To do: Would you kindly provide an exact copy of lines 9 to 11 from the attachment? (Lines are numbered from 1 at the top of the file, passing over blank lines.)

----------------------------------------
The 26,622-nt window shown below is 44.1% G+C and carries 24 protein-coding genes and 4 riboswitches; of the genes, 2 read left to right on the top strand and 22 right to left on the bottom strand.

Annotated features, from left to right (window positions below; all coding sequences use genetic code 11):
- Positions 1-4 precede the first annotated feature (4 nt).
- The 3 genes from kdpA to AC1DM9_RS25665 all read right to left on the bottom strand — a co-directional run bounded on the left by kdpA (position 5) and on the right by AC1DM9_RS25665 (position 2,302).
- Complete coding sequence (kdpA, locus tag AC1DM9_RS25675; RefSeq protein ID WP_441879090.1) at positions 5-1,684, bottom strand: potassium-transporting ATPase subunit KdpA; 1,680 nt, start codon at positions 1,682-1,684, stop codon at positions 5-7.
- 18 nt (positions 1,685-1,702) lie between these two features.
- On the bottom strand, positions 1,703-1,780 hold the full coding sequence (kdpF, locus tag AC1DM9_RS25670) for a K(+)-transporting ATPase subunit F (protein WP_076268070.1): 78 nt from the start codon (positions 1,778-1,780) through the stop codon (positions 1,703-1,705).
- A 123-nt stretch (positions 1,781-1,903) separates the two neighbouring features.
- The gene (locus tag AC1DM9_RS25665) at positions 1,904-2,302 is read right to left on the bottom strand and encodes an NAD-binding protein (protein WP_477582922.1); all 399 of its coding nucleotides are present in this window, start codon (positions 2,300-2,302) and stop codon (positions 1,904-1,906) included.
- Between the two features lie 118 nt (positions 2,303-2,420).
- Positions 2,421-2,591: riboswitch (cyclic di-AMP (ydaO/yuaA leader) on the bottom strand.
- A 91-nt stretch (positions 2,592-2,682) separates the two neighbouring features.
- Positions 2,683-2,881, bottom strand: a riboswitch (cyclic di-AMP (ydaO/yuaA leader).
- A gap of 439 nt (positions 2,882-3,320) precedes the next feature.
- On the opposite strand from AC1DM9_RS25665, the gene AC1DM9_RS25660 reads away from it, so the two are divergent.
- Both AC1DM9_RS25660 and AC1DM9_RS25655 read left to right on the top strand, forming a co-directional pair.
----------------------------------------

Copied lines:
- The gene (locus tag AC1DM9_RS25665) at positions 1,904-2,302 is read right to left on the bottom strand and encodes an NAD-binding protein (protein WP_477582922.1); all 399 of its coding nucleotides are present in this window, start codon (positions 2,300-2,302) and stop codon (positions 1,904-1,906) included.
- Between the two features lie 118 nt (positions 2,303-2,420).
- Positions 2,421-2,591: riboswitch (cyclic di-AMP (ydaO/yuaA leader) on the bottom strand.